Chaudhry Nisar unbound

Published June 9, 2015
Nisar Ali Khan’s penchant for wading into areas beyond the scope of his ministry has manifested itself again. —APP/File
Nisar Ali Khan’s penchant for wading into areas beyond the scope of his ministry has manifested itself again. —APP/File

INTERIOR Minister Nisar Ali Khan’s penchant for wading into areas beyond the scope of his ministry has manifested itself again.

In a statement issued last Saturday, he expressed the hope that the government would take proactive measures to help the Rohingya Muslims in Myanmar.

He also denounced the inaction of the international community and “the criminal silence” of human rights organisations worldwide over the victimisation of the beleaguered community which he believed would further fuel extremism among Muslim youth.

Take a look: Myanmar’s abandoned Rohingya — Asia’s pariah people

Singling out Muslim countries, he said that the lack of effort to mitigate the Rohingyas’ plight or to plead their case spoke “volumes for our apathy and indifferent attitude towards our fellow brethren.…” Indeed, the Rohingyas of Myanmar are a persecuted community.

Not only do they live under pitiable economic conditions, they also face animosity from a large section of Myanmar society on account of the Buddhist-Muslim divide.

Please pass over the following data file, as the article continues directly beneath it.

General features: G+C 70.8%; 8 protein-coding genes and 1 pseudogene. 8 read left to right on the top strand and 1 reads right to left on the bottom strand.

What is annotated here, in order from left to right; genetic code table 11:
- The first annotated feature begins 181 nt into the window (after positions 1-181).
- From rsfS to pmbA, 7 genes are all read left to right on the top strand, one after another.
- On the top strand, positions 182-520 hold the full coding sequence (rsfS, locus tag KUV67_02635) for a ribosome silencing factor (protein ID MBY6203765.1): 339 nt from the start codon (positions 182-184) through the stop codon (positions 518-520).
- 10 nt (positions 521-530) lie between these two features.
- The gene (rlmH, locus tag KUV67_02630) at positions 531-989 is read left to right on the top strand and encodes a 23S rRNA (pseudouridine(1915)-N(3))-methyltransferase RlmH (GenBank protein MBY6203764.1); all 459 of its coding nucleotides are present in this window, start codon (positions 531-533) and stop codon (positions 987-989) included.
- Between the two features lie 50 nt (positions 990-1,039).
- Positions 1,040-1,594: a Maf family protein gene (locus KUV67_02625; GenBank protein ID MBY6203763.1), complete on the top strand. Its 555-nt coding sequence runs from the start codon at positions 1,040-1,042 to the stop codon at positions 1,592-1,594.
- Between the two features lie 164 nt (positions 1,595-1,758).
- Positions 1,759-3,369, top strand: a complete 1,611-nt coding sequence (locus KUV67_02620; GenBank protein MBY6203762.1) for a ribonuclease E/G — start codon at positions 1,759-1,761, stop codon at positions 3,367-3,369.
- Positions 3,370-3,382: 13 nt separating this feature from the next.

In effect stateless, as Myanmar denies them citizenship, thousands of Rohingyas have attempted to leave for safer shores, only to be rejected by other countries too.

However, in order to be taken seriously, Pakistan’s protest should come solely from the relevant official quarters, and not from the interior minister who has been straying into purely foreign policy matters at a fairly consistent rate.

Last month, he expressed his disappointment at the death penalty awarded to former Egyptian president Mohammed Morsi, while in late 2013, he spoke of “old wounds” being reopened when Bangladesh executed Abdul Quader Molla, a leader of the Jamaat-i-Islami party in that country — his manner was in direct contrast to the foreign ministry’s mild comment at the time.

Chaudhry Nisar would do well to restrain himself and keep to his portfolio when he speaks in a public capacity. And he should also remember that, contrary to his stance, there has been, in recent times, extensive coverage about the Rohingyas’ victimisation in the global media and a rising crescendo of voices in the international community — particularly the West — and from human rights organisations demanding that the issue be resolved without delay.

Published in Dawn, June 9th, 2015

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